I’m really struggling to find something new to say for the Sunday Next Before Lent this year. There are only so many ways to preach the Transfiguration, and I’m dragging my feet trying to find something clever, witty, or otherwise brilliant to say about it on Sunday. I could preach the moral approach: we cannot stay on the mountaintop, but must come down to do the work of ministry. I could preach the exodus approach: Jesus, as the new Moses, preceded by JBap, the new Elijah, came to set God’s people free. I could preach the commandment of God approach: Listen to Jesus! For some reason or another, these all feel dissatisfying this year.
Time is running short, it is already 2:55 on Thursday, and as I frantically look through my notes, while giving one ear to the heavens hoping for a sermon to appear before me (that’s how this works, isn’t it?), I’m realizing that perhaps I’ve missed the sermon that is right under my nose. The Collect for the Last Sunday in Epiphany, which, as far as I can tell, is a newly concocted prayer for the 1979 BCP, tells us exactly what the Church expects us to learn from the story of the Transfiguration.
O God, who before the passion of your only-begotten Son revealed his glory upon the holy mountain: Grant to us that we, beholding by faith the light of his countenance, may be strengthened to bear our cross, and be changed into his likeness from glory to glory; through Jesus Christ our Lord, who lives and reigns with you and the Holy Spirit, one God, for ever and ever. Amen.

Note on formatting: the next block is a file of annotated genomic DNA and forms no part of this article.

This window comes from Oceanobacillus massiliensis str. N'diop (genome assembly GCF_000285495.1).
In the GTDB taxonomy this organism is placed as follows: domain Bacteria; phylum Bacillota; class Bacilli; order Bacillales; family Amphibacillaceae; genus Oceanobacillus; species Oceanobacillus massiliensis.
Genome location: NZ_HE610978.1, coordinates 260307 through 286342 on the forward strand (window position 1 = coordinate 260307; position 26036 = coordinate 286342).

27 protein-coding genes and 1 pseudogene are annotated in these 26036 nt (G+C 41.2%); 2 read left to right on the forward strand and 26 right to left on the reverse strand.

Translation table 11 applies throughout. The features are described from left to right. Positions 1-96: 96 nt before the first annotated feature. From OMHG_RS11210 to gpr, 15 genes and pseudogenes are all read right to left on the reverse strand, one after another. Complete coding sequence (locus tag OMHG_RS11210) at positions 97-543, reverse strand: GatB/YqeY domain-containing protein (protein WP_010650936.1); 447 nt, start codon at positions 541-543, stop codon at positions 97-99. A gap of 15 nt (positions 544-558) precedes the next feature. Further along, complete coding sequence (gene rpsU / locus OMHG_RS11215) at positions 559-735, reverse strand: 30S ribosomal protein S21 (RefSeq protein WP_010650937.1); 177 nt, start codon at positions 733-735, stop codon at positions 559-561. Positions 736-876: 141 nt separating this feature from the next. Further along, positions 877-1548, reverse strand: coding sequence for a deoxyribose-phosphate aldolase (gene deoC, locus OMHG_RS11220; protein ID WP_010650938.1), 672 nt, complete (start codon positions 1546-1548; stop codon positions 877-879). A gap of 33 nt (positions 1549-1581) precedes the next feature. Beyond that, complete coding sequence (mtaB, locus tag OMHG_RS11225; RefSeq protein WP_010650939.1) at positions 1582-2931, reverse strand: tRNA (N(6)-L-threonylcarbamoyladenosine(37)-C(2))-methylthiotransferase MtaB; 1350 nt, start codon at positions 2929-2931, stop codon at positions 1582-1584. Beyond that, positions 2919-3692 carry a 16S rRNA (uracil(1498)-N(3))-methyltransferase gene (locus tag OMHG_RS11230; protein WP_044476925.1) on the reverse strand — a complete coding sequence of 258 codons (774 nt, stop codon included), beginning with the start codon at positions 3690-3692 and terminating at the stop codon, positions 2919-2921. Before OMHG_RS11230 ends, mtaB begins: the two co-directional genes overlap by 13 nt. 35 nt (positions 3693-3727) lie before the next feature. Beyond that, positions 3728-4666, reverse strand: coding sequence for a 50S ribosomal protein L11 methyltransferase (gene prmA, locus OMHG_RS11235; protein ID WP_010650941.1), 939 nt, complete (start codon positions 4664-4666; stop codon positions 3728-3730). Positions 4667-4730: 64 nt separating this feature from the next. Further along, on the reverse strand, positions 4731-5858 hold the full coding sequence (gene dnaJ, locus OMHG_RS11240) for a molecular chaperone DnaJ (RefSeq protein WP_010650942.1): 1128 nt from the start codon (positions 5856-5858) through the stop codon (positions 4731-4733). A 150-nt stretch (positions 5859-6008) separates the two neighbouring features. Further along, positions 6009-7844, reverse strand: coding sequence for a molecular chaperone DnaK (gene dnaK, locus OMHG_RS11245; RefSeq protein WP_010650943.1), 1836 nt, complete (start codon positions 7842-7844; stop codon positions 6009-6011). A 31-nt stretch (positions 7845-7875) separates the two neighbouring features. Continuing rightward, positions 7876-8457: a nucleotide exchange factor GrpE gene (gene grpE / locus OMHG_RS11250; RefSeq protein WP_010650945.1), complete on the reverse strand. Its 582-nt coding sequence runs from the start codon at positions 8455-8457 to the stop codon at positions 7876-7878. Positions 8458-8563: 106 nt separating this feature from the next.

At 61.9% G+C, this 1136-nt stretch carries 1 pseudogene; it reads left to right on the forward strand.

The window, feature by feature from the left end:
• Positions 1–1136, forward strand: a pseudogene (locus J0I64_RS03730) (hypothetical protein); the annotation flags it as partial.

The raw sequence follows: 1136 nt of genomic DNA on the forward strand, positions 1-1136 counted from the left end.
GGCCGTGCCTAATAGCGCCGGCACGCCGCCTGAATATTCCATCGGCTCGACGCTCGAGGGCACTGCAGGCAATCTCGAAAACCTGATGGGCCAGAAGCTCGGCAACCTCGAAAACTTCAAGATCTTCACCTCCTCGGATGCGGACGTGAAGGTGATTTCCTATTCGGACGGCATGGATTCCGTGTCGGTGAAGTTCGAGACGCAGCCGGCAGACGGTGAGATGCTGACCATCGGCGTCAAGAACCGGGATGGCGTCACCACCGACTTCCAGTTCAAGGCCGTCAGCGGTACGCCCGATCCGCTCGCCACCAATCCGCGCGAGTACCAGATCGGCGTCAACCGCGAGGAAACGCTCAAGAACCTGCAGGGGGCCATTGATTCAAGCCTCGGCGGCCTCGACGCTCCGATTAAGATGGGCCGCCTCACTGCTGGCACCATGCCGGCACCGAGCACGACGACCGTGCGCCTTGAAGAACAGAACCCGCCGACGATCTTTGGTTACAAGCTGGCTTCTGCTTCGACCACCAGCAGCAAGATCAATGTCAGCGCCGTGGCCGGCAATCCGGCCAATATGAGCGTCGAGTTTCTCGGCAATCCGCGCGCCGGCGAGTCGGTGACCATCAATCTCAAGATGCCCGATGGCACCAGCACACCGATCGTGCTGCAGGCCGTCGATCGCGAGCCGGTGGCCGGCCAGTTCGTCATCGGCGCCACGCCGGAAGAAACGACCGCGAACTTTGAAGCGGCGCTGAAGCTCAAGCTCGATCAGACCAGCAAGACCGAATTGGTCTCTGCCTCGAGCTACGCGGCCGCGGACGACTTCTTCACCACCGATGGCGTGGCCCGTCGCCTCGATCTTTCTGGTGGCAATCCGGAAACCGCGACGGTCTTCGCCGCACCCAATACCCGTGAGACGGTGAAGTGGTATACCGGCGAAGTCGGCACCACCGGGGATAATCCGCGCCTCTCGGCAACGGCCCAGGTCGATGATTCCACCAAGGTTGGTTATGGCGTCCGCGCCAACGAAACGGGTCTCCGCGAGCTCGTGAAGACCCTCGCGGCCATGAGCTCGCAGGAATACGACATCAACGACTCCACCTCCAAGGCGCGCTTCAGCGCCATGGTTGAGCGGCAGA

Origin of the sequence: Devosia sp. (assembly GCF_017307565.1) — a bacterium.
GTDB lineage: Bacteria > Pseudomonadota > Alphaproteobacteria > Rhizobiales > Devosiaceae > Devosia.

Look at it closely and you will find all sorts of Christological statements that can be discerned by the story of Jesus and his disciples on the Mount of Transfiguration; any one of which the preacher could easily jump on and run with into a tidy, 45 minute diatribe.
- This occurs “before the passion,” and in Luke’s account is just ahead of Jesus “setting his face toward Jerusalem”
- Jesus is God’s only-begotten Son
- His glory is revealed upon the holy mountain – what is glory? what is holy?
- We may behold by faith the light of Jesus’ countenance
- We ask to be strengthened to bear our cross
- We hope to be changed into his likeness from glory to glory
Thanks be to the Standing Commission on Liturgy and Music for such a tidy and theologically sound Collect. Too bad they don’t do that sort of thing anymore, it really is quite nice. I may be no closer to a sermon for Sunday than I was 30 minutes ago, but at least I fell like I’ve made some headway in my understanding of the Messiah.
You’re welcome. ;-p